Best music streaming services 2019

6. Amazon Music Unlimited

A Spotify rival, particularly attractive for those in Amazon’s fold.

SPECIFICATIONS

Cost: £9.99/mth, £15/mth (family tier) | Quality: N/A | Files: N/A | Library size: 50 million+ | Platforms: iOS and Android apps, desktop app, web player, connected speaker support, cars

Reasons to Buy
Diverse playlists
Wide platform support
Greater sonic subtlety than Spotify
Reasons to Avoid
No free tier
Better music discovery on rivals
Interface not always reliable

Spotify might be our number one pick when it comes to music streaming services, but Amazon's equivalent, Amazon Music Unlimited makes a lot of sense too. At £9.99 per month, pricing is competitive (if you subscribe to Amazon Prime, this drops to just £8), however there is no free tier. 

Music Unlimited is compatible with smartphones and tablets via its Android and iOS apps and PCs and Macs via its web player or desktop app. Fire tablets and TVs are also compatible while some in-car systems and audio products (including Amazon Echo and Sonos speakers) also support the service.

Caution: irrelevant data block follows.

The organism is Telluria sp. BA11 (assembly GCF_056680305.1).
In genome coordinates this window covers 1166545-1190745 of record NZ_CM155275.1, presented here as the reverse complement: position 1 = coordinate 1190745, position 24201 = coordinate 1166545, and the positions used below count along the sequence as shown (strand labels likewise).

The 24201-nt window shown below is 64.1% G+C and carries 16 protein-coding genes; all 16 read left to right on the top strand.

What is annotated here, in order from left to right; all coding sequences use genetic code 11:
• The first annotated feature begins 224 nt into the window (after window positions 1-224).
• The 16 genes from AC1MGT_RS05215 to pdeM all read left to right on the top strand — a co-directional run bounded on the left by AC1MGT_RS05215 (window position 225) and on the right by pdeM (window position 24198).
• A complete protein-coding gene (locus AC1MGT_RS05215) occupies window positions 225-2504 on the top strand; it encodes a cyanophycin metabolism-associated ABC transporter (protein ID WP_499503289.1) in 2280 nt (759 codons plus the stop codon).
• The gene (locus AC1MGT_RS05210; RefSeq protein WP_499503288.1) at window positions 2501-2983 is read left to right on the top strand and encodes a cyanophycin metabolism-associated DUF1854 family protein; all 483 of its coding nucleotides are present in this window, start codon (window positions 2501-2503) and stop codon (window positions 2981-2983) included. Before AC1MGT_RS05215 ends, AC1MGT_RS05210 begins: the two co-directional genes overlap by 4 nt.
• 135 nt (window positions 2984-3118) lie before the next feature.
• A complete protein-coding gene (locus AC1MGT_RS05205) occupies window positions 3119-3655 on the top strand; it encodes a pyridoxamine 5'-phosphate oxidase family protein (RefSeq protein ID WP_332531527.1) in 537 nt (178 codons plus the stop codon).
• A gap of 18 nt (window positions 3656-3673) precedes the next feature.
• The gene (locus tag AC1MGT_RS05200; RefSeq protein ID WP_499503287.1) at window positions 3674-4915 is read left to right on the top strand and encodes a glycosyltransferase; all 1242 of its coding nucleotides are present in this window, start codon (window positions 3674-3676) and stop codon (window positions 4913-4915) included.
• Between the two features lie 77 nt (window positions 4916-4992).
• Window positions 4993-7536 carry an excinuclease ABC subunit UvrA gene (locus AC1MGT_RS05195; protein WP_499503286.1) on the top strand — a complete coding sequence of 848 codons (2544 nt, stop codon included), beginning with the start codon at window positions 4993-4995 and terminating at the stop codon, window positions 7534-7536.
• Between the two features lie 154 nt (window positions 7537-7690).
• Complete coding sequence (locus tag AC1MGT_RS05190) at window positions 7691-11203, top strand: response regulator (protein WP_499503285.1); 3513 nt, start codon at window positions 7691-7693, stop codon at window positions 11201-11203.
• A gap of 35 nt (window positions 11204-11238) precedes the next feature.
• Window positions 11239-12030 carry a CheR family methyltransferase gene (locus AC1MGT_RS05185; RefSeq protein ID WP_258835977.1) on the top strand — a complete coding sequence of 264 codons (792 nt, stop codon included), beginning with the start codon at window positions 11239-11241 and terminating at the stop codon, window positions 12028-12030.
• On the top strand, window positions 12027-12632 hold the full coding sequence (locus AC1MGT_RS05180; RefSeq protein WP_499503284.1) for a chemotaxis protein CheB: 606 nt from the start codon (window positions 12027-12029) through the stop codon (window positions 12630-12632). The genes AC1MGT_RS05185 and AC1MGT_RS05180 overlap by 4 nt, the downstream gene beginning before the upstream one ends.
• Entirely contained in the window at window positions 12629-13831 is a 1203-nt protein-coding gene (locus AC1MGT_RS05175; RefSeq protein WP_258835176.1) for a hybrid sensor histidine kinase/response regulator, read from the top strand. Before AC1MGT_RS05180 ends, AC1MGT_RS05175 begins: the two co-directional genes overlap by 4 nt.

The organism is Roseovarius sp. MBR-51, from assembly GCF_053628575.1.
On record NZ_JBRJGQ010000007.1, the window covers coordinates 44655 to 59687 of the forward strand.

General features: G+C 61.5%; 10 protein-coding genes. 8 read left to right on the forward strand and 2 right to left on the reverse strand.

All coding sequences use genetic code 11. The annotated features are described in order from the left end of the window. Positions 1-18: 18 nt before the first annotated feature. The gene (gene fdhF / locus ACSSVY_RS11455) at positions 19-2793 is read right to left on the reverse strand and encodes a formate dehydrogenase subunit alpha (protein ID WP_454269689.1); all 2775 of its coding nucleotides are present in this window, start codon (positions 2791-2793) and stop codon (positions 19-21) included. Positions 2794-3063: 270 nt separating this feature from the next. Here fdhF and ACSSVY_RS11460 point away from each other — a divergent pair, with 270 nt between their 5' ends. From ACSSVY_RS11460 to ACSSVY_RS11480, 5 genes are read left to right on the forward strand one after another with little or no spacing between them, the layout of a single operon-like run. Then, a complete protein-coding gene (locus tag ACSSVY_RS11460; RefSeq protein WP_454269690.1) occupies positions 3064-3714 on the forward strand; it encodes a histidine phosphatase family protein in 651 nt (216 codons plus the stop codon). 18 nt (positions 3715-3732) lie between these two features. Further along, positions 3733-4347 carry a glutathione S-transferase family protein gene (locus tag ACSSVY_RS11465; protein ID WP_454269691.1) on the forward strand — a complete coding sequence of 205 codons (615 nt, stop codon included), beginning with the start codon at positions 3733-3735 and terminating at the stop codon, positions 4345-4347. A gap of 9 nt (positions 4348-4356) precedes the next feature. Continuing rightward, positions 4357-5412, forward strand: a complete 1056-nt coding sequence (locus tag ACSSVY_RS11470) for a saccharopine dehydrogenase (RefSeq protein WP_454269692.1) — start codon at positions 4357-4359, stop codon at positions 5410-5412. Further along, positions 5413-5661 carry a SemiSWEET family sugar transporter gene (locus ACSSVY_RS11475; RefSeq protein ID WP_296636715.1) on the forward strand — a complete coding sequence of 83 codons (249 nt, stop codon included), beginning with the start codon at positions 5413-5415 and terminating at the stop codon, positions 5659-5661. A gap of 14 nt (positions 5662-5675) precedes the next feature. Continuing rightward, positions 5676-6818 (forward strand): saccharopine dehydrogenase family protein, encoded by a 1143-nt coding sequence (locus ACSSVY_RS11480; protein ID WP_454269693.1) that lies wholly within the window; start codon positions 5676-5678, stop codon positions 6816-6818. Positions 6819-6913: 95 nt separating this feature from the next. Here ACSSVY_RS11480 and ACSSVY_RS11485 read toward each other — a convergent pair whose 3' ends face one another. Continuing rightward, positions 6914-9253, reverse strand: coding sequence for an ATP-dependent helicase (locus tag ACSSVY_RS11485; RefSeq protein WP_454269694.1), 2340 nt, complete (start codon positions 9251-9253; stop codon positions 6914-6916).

The interface is slick and user-friendly, allowing you to browse Amazon's catalogue with minimal fuss. It's easy enough to discover new music although Spotify does have the edge when it comes to recommendations and curated content. 

Sonically, the two are close, but Amazon's service is dynamically subtler. Spotify and Apple Music might be better all-rounders, but Amazon Music Unlimited is still worth investigating.

Read the full review: Amazon Music Unlimited

Best music streaming services

7. Deezer

A comprehensive and well-connected service

SPECIFICATIONS

Cost: Free, £10/mth, £15/mth (family), £20/mth (CD-quality) | Quality: 128kbps, 320kbps, 16-bit | Files: MP3, FLAC | Library size: 53 million | Platforms: iOS and Android apps, desktop Windows and Mac apps, Sonos, Yamaha MusicCast, Bang & Olufsen speakers, MOON by Simaudio network audio system

Reasons to Buy
Vast catalogue and device support
CD-quality HiFi tier